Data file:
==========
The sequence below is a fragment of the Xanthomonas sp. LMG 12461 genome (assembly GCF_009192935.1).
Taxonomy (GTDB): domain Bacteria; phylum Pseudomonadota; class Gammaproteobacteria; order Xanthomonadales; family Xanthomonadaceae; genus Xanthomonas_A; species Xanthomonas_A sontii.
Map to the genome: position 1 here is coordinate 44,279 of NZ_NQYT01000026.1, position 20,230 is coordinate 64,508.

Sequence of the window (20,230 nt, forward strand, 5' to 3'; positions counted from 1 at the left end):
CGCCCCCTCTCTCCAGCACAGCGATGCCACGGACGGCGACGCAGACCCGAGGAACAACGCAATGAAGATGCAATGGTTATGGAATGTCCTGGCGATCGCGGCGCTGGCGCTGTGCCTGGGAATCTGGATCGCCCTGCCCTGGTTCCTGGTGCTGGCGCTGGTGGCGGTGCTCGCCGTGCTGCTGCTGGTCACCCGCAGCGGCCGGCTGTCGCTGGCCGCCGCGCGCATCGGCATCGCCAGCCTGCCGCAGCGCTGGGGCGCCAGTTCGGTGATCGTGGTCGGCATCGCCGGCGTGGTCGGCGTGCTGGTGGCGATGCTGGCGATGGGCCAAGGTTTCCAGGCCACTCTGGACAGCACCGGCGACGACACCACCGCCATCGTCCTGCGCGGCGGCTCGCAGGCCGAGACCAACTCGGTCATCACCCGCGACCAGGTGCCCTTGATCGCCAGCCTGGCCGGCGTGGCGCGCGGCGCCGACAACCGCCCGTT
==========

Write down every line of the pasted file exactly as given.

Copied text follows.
The sequence below is a fragment of the Xanthomonas sp. LMG 12461 genome (assembly GCF_009192935.1).
Taxonomy (GTDB): domain Bacteria; phylum Pseudomonadota; class Gammaproteobacteria; order Xanthomonadales; family Xanthomonadaceae; genus Xanthomonas_A; species Xanthomonas_A sontii.
Map to the genome: position 1 here is coordinate 44,279 of NZ_NQYT01000026.1, position 20,230 is coordinate 64,508.

Sequence of the window (20,230 nt, forward strand, 5' to 3'; positions counted from 1 at the left end):
CGCCCCCTCTCTCCAGCACAGCGATGCCACGGACGGCGACGCAGACCCGAGGAACAACGCAATGAAGATGCAATGGTTATGGAATGTCCTGGCGATCGCGGCGCTGGCGCTGTGCCTGGGAATCTGGATCGCCCTGCCCTGGTTCCTGGTGCTGGCGCTGGTGGCGGTGCTCGCCGTGCTGCTGCTGGTCACCCGCAGCGGCCGGCTGTCGCTGGCCGCCGCGCGCATCGGCATCGCCAGCCTGCCGCAGCGCTGGGGCGCCAGTTCGGTGATCGTGGTCGGCATCGCCGGCGTGGTCGGCGTGCTGGTGGCGATGCTGGCGATGGGCCAAGGTTTCCAGGCCACTCTGGACAGCACCGGCGACGACACCACCGCCATCGTCCTGCGCGGCGGCTCGCAGGCCGAGACCAACTCGGTCATCACCCGCGACCAGGTGCCCTTGATCGCCAGCCTGGCCGGCGTGGCGCGCGGCGCCGACAACCGCCCGTT